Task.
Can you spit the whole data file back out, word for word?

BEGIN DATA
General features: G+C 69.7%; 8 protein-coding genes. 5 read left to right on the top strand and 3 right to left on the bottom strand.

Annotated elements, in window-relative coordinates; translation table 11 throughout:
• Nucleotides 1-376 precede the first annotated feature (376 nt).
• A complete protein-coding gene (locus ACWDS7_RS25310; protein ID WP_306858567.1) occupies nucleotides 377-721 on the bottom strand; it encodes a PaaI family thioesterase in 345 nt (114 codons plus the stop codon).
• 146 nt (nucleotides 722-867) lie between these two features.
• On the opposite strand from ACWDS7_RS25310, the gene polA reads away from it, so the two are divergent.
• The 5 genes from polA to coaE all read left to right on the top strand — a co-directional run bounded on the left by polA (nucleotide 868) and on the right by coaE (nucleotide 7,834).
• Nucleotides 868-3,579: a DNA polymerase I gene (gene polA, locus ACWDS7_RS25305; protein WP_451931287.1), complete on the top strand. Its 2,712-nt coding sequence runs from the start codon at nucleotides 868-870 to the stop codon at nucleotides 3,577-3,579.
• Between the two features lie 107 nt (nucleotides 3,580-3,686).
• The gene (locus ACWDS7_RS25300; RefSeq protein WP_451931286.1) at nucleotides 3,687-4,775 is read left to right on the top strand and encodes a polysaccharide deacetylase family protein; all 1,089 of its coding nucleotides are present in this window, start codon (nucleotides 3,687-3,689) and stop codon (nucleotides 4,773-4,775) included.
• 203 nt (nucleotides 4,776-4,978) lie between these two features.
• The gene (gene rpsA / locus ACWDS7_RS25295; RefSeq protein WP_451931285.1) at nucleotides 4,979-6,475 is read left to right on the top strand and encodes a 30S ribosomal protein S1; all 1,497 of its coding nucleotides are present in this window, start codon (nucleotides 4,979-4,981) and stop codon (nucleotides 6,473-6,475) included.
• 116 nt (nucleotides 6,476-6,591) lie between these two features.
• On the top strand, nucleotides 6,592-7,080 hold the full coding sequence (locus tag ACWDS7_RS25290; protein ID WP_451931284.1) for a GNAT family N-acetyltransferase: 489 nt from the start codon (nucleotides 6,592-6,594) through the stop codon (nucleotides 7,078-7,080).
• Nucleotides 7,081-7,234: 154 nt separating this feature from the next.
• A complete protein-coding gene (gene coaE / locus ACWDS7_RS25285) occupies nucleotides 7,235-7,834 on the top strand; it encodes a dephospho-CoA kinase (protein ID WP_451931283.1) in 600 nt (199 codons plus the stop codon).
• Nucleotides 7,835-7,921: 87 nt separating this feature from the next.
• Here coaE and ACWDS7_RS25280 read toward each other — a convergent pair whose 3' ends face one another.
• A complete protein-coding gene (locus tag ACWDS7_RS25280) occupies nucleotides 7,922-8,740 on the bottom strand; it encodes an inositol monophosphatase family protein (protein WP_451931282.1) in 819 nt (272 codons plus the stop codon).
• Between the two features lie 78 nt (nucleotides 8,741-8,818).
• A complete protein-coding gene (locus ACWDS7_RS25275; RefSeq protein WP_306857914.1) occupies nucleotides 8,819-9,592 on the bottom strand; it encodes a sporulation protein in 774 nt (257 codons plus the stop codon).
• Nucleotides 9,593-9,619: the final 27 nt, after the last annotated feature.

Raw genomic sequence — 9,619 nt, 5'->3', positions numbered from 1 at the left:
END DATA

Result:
General features: G+C 69.7%; 8 protein-coding genes. 5 read left to right on the top strand and 3 right to left on the bottom strand.

Annotated elements, in window-relative coordinates; translation table 11 throughout:
• Nucleotides 1-376 precede the first annotated feature (376 nt).
• A complete protein-coding gene (locus ACWDS7_RS25310; protein ID WP_306858567.1) occupies nucleotides 377-721 on the bottom strand; it encodes a PaaI family thioesterase in 345 nt (114 codons plus the stop codon).
• 146 nt (nucleotides 722-867) lie between these two features.
• On the opposite strand from ACWDS7_RS25310, the gene polA reads away from it, so the two are divergent.
• The 5 genes from polA to coaE all read left to right on the top strand — a co-directional run bounded on the left by polA (nucleotide 868) and on the right by coaE (nucleotide 7,834).
• Nucleotides 868-3,579: a DNA polymerase I gene (gene polA, locus ACWDS7_RS25305; protein WP_451931287.1), complete on the top strand. Its 2,712-nt coding sequence runs from the start codon at nucleotides 868-870 to the stop codon at nucleotides 3,577-3,579.
• Between the two features lie 107 nt (nucleotides 3,580-3,686).
• The gene (locus ACWDS7_RS25300; RefSeq protein WP_451931286.1) at nucleotides 3,687-4,775 is read left to right on the top strand and encodes a polysaccharide deacetylase family protein; all 1,089 of its coding nucleotides are present in this window, start codon (nucleotides 3,687-3,689) and stop codon (nucleotides 4,773-4,775) included.
• 203 nt (nucleotides 4,776-4,978) lie between these two features.
• The gene (gene rpsA / locus ACWDS7_RS25295; RefSeq protein WP_451931285.1) at nucleotides 4,979-6,475 is read left to right on the top strand and encodes a 30S ribosomal protein S1; all 1,497 of its coding nucleotides are present in this window, start codon (nucleotides 4,979-4,981) and stop codon (nucleotides 6,473-6,475) included.
• 116 nt (nucleotides 6,476-6,591) lie between these two features.
• On the top strand, nucleotides 6,592-7,080 hold the full coding sequence (locus tag ACWDS7_RS25290; protein ID WP_451931284.1) for a GNAT family N-acetyltransferase: 489 nt from the start codon (nucleotides 6,592-6,594) through the stop codon (nucleotides 7,078-7,080).
• Nucleotides 7,081-7,234: 154 nt separating this feature from the next.
• A complete protein-coding gene (gene coaE / locus ACWDS7_RS25285) occupies nucleotides 7,235-7,834 on the top strand; it encodes a dephospho-CoA kinase (protein ID WP_451931283.1) in 600 nt (199 codons plus the stop codon).
• Nucleotides 7,835-7,921: 87 nt separating this feature from the next.
• Here coaE and ACWDS7_RS25280 read toward each other — a convergent pair whose 3' ends face one another.
• A complete protein-coding gene (locus tag ACWDS7_RS25280) occupies nucleotides 7,922-8,740 on the bottom strand; it encodes an inositol monophosphatase family protein (protein WP_451931282.1) in 819 nt (272 codons plus the stop codon).
• Between the two features lie 78 nt (nucleotides 8,741-8,818).
• A complete protein-coding gene (locus ACWDS7_RS25275; RefSeq protein WP_306857914.1) occupies nucleotides 8,819-9,592 on the bottom strand; it encodes a sporulation protein in 774 nt (257 codons plus the stop codon).
• Nucleotides 9,593-9,619: the final 27 nt, after the last annotated feature.

Raw genomic sequence — 9,619 nt, 5'->3', positions numbered from 1 at the left: